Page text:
BMX and skateboard competitions were held on a vert ramp and street course, while Moto X Best Trick and Step Up competitions took place on a separate course at the same venue.

Eleven Sony ENG standard definition cameras were used to produce this event and had to be relocated and replugged for each competition. "The challenge is that as this is a competition, all these cameras have to move after each event. We had a half hour schedule after each competition to unplug, relocate and plug in these cameras and also ensure that all technical staff were in place, had a headset and were ready to communicate. When that competition ends, the cameras move again. You could say there are 11 cameras but doing the job of 33.

Davies and Deane Swanson, senior director of operations, Events at ESPN Games, reiterate that this would not have been possible without close coordination between their respective teams and a lot of planning and practice prior to the event.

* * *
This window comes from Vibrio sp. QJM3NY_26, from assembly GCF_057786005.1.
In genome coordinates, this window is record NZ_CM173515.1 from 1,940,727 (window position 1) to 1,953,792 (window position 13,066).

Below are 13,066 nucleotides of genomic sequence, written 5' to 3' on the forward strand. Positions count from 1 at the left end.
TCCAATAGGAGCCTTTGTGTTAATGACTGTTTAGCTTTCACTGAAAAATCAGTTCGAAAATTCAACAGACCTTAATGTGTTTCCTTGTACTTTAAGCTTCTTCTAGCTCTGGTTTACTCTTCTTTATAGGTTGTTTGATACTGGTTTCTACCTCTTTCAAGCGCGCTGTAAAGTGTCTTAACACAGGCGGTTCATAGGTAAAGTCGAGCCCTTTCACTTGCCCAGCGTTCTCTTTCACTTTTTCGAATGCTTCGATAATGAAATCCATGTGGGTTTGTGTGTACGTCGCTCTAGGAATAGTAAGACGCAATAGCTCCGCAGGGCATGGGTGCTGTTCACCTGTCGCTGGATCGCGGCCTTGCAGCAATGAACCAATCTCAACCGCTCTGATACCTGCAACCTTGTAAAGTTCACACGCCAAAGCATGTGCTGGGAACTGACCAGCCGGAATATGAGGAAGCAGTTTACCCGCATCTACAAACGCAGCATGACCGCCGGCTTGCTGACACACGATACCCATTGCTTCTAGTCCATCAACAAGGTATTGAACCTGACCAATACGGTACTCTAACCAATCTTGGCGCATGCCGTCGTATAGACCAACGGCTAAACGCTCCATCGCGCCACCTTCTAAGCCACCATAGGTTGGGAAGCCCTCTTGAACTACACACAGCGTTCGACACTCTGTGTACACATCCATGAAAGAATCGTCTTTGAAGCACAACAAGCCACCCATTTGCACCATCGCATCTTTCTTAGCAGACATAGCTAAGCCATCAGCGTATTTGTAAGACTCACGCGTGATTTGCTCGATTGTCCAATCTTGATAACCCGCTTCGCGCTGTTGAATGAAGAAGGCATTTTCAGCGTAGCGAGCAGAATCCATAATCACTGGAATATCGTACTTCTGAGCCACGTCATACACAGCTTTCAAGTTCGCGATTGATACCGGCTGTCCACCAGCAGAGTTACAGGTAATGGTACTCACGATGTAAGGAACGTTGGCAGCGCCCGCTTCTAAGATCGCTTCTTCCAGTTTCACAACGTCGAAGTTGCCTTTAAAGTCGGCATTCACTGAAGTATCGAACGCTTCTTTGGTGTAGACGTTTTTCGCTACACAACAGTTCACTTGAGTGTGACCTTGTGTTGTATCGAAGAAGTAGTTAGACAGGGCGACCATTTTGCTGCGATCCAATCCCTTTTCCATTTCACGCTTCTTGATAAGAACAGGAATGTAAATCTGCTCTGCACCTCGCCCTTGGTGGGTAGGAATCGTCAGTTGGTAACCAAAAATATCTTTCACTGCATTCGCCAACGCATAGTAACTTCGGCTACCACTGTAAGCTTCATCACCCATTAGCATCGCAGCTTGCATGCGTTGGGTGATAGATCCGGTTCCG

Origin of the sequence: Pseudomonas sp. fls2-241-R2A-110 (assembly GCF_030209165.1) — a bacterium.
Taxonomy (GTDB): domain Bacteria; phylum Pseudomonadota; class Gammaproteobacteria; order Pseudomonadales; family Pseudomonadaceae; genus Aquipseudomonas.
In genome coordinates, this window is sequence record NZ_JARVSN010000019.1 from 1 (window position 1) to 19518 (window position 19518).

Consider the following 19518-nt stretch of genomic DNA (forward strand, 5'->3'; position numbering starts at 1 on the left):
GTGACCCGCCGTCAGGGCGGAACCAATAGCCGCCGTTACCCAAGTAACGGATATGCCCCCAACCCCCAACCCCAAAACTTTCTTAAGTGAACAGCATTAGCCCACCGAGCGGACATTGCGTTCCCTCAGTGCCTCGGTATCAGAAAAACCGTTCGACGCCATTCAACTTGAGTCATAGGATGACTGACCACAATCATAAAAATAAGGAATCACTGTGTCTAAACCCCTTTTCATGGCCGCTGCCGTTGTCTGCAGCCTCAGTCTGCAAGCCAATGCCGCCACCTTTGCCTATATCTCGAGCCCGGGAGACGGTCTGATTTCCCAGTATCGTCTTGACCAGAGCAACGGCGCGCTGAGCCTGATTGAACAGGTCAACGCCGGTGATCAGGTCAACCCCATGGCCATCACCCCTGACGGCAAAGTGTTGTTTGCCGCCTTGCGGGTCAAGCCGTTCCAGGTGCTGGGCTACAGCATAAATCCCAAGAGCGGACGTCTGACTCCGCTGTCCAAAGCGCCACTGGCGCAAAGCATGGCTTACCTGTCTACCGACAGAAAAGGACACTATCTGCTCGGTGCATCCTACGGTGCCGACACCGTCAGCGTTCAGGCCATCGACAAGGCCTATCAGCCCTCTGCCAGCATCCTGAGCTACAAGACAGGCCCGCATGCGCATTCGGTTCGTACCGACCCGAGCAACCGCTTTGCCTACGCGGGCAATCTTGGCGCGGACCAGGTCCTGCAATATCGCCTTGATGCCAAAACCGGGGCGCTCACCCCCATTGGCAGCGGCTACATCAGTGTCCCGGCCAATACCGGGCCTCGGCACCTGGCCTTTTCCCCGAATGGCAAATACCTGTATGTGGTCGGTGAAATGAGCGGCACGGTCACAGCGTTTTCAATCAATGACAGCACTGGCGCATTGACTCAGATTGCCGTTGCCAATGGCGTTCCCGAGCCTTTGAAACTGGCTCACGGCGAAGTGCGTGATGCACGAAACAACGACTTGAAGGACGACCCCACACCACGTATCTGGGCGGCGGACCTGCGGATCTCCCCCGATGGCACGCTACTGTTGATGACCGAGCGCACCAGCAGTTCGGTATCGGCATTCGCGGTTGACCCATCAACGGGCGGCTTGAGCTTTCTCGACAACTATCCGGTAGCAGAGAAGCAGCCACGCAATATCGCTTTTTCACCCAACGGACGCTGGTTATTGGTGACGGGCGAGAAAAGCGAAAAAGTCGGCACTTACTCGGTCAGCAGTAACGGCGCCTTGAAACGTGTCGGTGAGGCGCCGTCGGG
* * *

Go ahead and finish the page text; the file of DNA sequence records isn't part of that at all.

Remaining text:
"We had to practice all our moves in advance at the venue because when the crowd is there, we can't be moving all those cables from underneath them to relocate the cameras. What we do instead is pre-cable to the different areas that we need like the vert ramp to the street course to the Moto X, then just unplug the cameras, move them and plug them in again," explains Davies.
 

Both men were at the venue a week before the event to set the whole infrastructure up. "One week is enough," explains Swanson. "Cabling takes a day; another day goes to get the cameras up; another to rehearse, one day to practice with the crew and another to light up the entire area because we do the Moto X at night and we have to light up the entire venue for this. We got HMI lights up at the venue for this.

HMI lighting for the event was sourced from Dubai-based rental house, Cinequip, while most of the local technical staff, cameras and other production equipment were provided by MBC.